County Report on Mold: “No Significant Problems”
Experts hired by Broward County to test for mold in the Broward County courthouse found “no significant air quality problems due to mold and other contaminants tested,” according to Assistant County Administrator Pete Corwin.
The testing looked at specific areas on the 9th floor of the courthouse where Judge Cheryl Aleman, who died of lung cancer despite not being a smoker, worked.
The expert hired by the county recommended cleaning surfaces, insuring there are no water leaks in the area and replacing floor tiles that contain asbestos. The expert also recommends replacing ceiling tiles in the judge’s offices, removing wallpaper and painting the walls.
The report is apparently in sharp contrast to a report released earlier this year by attorneys at Krupnick Campbell, who are representing 15 courthouse employees in a lawsuit against the county over the mold issues.
In a story I reported on January 31, attorney Robert McKee told me his expert looked at areas on the 7th, 8th and 9th floors of the building and found “alarming” levels of mold.
“We found abnormal levels of certain molds that are known to present risk to human health,” McKee said.
McKee also said at the time that he believes the report shows the mold at levels that could lead to cancer.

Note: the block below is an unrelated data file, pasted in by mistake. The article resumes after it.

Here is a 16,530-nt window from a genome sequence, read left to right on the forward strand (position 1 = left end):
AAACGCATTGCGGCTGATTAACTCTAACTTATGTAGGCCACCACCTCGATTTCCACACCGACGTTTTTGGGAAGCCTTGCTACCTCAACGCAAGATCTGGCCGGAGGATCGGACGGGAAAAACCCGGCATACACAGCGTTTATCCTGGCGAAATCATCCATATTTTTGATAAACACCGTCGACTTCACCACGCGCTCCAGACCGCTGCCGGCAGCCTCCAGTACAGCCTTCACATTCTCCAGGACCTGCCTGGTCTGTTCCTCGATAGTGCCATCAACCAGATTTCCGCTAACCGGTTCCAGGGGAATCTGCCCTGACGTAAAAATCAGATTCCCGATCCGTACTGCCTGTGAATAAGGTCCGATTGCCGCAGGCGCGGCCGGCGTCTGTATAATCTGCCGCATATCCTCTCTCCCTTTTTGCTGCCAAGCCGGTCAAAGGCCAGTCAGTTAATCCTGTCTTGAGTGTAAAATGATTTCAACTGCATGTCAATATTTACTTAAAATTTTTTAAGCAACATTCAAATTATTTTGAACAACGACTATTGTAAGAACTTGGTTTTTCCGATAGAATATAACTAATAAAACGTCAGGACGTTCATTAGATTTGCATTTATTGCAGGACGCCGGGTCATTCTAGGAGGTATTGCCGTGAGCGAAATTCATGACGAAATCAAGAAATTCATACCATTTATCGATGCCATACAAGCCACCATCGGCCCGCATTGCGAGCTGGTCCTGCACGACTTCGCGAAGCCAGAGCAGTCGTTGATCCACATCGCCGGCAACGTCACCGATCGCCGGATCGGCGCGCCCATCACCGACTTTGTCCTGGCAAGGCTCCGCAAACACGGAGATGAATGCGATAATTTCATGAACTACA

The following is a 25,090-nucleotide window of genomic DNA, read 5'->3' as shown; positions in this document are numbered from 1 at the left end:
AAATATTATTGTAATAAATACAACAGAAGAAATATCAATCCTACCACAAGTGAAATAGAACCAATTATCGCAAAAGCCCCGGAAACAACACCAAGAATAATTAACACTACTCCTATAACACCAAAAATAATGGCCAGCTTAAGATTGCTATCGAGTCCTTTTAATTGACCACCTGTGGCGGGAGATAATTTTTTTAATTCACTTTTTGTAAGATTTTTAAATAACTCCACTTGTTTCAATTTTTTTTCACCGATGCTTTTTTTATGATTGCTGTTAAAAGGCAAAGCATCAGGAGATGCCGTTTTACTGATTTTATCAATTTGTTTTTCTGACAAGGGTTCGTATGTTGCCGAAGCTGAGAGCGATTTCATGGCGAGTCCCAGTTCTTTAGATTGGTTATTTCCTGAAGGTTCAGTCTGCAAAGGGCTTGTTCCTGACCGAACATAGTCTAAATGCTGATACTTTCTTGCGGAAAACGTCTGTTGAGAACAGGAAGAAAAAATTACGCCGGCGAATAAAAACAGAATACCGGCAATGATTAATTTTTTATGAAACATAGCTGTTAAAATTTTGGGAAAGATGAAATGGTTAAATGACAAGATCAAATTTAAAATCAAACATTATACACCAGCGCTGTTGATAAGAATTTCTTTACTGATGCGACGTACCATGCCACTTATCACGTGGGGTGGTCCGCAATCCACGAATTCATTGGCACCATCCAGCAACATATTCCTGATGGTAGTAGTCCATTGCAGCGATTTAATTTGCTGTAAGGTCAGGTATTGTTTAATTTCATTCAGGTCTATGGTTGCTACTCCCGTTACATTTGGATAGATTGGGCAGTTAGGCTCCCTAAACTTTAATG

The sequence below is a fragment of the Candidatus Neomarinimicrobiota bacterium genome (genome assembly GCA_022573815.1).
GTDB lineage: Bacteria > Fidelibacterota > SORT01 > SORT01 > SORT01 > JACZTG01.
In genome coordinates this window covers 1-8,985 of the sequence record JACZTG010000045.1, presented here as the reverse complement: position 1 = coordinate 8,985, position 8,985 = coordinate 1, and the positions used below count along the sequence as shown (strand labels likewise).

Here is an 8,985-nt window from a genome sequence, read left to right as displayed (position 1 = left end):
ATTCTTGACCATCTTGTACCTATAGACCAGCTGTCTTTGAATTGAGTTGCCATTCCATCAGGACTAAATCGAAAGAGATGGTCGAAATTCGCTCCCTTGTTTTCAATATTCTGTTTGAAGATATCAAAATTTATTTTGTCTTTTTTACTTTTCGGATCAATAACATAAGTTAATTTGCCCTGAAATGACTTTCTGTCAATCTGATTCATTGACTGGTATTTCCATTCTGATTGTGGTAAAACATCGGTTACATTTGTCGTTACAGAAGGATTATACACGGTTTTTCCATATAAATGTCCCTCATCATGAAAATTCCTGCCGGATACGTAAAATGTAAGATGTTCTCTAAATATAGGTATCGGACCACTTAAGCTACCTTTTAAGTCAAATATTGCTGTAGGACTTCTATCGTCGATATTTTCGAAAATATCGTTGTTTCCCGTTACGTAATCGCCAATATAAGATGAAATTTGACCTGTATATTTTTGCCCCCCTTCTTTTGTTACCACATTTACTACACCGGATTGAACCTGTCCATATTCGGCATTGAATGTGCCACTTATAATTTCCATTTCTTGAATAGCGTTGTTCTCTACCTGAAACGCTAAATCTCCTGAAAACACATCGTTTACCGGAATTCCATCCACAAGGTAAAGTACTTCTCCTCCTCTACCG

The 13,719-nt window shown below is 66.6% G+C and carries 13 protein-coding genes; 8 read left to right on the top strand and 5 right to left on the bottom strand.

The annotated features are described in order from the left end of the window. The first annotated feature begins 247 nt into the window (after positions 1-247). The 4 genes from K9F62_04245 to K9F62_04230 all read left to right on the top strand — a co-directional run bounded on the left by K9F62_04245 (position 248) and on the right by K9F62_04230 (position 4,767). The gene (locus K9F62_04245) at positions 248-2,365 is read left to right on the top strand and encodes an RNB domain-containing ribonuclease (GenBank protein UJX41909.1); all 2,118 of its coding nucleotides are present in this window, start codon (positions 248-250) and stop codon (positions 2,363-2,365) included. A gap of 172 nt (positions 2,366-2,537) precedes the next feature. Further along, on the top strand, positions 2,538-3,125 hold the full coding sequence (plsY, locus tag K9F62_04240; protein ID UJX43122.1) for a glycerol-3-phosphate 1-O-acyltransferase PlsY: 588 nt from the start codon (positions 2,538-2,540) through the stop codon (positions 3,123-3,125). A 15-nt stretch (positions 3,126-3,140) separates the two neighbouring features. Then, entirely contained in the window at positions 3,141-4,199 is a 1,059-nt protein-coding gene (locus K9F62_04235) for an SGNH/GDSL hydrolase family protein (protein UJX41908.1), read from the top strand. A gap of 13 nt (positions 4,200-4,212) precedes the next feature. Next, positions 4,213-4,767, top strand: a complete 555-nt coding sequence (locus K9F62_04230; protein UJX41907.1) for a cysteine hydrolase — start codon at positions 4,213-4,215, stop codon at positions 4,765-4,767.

“Fungi can not only get into your lungs and bother you if you are allergic to them but they also excrete certain chemicals that are airborne,” he explained. “Those are known to present risks to the lungs and the liver, to cells in general such that with enough exposure, enough longevity of that exposure may even present cancer risks.”
Another disturbing part of the report, McKee said, is what was found in some of the air vents.
“Bacteria that is normally found in fecal matter that is literally on the air registers,” he said. “Meaning that that (HVAC) system has become a repository and then a spreader of whatever has been found in the air over time.”
The lawsuit is on hold momentarily while a new judge is assigned the case. McKee plans to ask a judge to shut down part or all of the courthouse due to the problem.